It didn't take long for us to begin the dreaded job search. Being away from our family and friends for the first time as a married couple made us nervous. We knew our savings wouldn't last forever, and we both felt a need to prove it to ourselves and others that we could "make it" -- that the feeling that had pushed us to take a chance was right.
Thankfully, Nathaniel found a job right away. But I didn't. I was left searching and questioning myself -- my goals, my talents, my abilities, my educational and professional path. I was applying and interviewing but wasn't seeing any results. There was one day where I couldn't stop crying. I felt defeated. I felt worthless.
|An old drawing. It's supposed to be a self-portrait reminiscent of the Sistine Chapel's Libyan Sibyl.|
Soon afterwards I started working 10 hours a week at an elementary school doing paper work. It was simple, but it instantly boosted my spirits. I felt needed. I felt helpful. My self-worth was restored as I worked and realized I had skills I could use to serve others. I stopped worrying about what others would think about me having a college degree but no solid job. I stopped fearing the ridiculous need to be perfect. Instead, I started to realize I had little control over my ability to get a job and should stop stressing about it.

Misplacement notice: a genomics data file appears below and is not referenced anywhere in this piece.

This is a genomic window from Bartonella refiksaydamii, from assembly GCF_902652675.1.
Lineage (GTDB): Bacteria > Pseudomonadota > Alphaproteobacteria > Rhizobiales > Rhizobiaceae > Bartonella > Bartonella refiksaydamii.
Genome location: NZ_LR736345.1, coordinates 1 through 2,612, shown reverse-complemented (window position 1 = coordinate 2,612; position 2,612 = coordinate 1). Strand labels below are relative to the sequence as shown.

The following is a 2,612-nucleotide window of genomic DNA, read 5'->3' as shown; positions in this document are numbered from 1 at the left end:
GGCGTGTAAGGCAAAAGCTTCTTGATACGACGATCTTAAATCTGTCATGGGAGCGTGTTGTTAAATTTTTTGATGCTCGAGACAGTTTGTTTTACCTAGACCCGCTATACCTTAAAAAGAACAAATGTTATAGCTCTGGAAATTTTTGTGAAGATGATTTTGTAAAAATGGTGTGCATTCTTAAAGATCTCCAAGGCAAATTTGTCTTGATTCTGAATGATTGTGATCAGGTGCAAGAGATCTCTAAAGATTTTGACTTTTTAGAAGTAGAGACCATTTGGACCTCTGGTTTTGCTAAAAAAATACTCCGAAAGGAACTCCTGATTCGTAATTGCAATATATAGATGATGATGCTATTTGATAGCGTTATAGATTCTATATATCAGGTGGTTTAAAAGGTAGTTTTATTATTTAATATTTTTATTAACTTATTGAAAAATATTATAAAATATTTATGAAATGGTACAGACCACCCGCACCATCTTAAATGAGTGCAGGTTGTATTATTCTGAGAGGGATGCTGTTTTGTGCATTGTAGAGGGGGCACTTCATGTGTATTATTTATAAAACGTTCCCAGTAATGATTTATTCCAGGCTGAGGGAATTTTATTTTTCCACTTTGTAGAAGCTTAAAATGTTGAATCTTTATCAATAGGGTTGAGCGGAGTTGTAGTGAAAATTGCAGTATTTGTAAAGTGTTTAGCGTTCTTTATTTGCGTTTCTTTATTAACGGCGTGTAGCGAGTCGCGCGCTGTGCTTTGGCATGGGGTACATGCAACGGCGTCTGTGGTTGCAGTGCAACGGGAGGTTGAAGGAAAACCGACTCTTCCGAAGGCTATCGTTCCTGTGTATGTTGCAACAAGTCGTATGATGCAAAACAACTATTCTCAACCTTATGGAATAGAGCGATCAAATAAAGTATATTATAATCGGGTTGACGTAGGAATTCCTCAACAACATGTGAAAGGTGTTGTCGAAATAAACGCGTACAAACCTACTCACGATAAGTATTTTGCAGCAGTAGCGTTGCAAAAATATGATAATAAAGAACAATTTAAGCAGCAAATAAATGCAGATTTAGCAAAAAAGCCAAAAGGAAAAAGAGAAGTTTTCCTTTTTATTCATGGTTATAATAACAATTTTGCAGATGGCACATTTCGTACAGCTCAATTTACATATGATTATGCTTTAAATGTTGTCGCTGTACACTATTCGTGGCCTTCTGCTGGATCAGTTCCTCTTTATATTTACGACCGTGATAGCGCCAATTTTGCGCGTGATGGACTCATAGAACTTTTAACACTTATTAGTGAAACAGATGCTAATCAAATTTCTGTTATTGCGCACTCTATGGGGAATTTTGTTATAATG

And then things fell into place.
A position opened up at the local newspaper and I quickly jumped at the chance to apply. I emailed my resume and samples of my work to an email address that I'm sure turned out to be a black hole. A few days later, Nathaniel met someone who knew someone who offered to hand-deliver my resume to the editor's desk. I took him up on the offer.
A few days later I got a call from the editor of the paper requesting an interview. I interviewed. It was awesome. The editor told me they were working out the budget and would call me in a few days when they had things sorted out. A week came and went. And then two more. Still no call. I had mentally moved on.
I woke up last Wednesday to prepare for an interview. As I was getting dressed my phone rang and I let it roll over to voicemail. When I heard the recorded voice streaming from my phone, my heart both sunk and lept at the same time -- the editor had called. She wanted to apologize everything had taken so long. She wanted to know if I was still looking for a job.
And all I could think was: is this real life? Is this actually happening? Am I about to become a real-life, bonafide journalist?
The answer that came was: yes. It's happening. You're a journalist.
Here's to my lucky coin and becoming a court reporter. Wish me luck.
This is me right now...real talk: